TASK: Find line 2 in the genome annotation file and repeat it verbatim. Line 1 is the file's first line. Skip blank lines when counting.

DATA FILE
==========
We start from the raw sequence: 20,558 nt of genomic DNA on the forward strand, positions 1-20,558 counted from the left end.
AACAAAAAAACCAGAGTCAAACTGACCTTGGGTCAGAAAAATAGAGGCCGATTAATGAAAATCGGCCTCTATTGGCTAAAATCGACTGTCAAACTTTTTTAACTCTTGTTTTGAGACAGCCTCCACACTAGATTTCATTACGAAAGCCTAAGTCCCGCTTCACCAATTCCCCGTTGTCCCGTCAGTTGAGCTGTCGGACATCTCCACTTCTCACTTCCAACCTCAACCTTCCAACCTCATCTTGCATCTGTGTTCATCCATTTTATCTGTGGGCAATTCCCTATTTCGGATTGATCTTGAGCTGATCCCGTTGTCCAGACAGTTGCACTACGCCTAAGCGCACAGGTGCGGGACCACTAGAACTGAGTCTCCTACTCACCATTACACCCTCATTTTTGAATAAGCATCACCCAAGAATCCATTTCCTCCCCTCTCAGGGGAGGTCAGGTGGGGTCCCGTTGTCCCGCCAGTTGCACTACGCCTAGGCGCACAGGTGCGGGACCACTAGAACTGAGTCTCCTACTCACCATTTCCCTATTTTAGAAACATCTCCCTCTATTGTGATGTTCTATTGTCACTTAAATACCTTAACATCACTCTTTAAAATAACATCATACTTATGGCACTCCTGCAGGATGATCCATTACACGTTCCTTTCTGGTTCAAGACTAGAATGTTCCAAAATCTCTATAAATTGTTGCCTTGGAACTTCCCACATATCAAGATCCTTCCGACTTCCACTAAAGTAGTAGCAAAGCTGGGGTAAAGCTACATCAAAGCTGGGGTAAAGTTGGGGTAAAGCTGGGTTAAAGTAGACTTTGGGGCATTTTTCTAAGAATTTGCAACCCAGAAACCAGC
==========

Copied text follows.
AACAAAAAAACCAGAGTCAAACTGACCTTGGGTCAGAAAAATAGAGGCCGATTAATGAAAATCGGCCTCTATTGGCTAAAATCGACTGTCAAACTTTTTTAACTCTTGTTTTGAGACAGCCTCCACACTAGATTTCATTACGAAAGCCTAAGTCCCGCTTCACCAATTCCCCGTTGTCCCGTCAGTTGAGCTGTCGGACATCTCCACTTCTCACTTCCAACCTCAACCTTCCAACCTCATCTTGCATCTGTGTTCATCCATTTTATCTGTGGGCAATTCCCTATTTCGGATTGATCTTGAGCTGATCCCGTTGTCCAGACAGTTGCACTACGCCTAAGCGCACAGGTGCGGGACCACTAGAACTGAGTCTCCTACTCACCATTACACCCTCATTTTTGAATAAGCATCACCCAAGAATCCATTTCCTCCCCTCTCAGGGGAGGTCAGGTGGGGTCCCGTTGTCCCGCCAGTTGCACTACGCCTAGGCGCACAGGTGCGGGACCACTAGAACTGAGTCTCCTACTCACCATTTCCCTATTTTAGAAACATCTCCCTCTATTGTGATGTTCTATTGTCACTTAAATACCTTAACATCACTCTTTAAAATAACATCATACTTATGGCACTCCTGCAGGATGATCCATTACACGTTCCTTTCTGGTTCAAGACTAGAATGTTCCAAAATCTCTATAAATTGTTGCCTTGGAACTTCCCACATATCAAGATCCTTCCGACTTCCACTAAAGTAGTAGCAAAGCTGGGGTAAAGCTACATCAAAGCTGGGGTAAAGTTGGGGTAAAGCTGGGTTAAAGTAGACTTTGGGGCATTTTTCTAAGAATTTGCAACCCAGAAACCAGC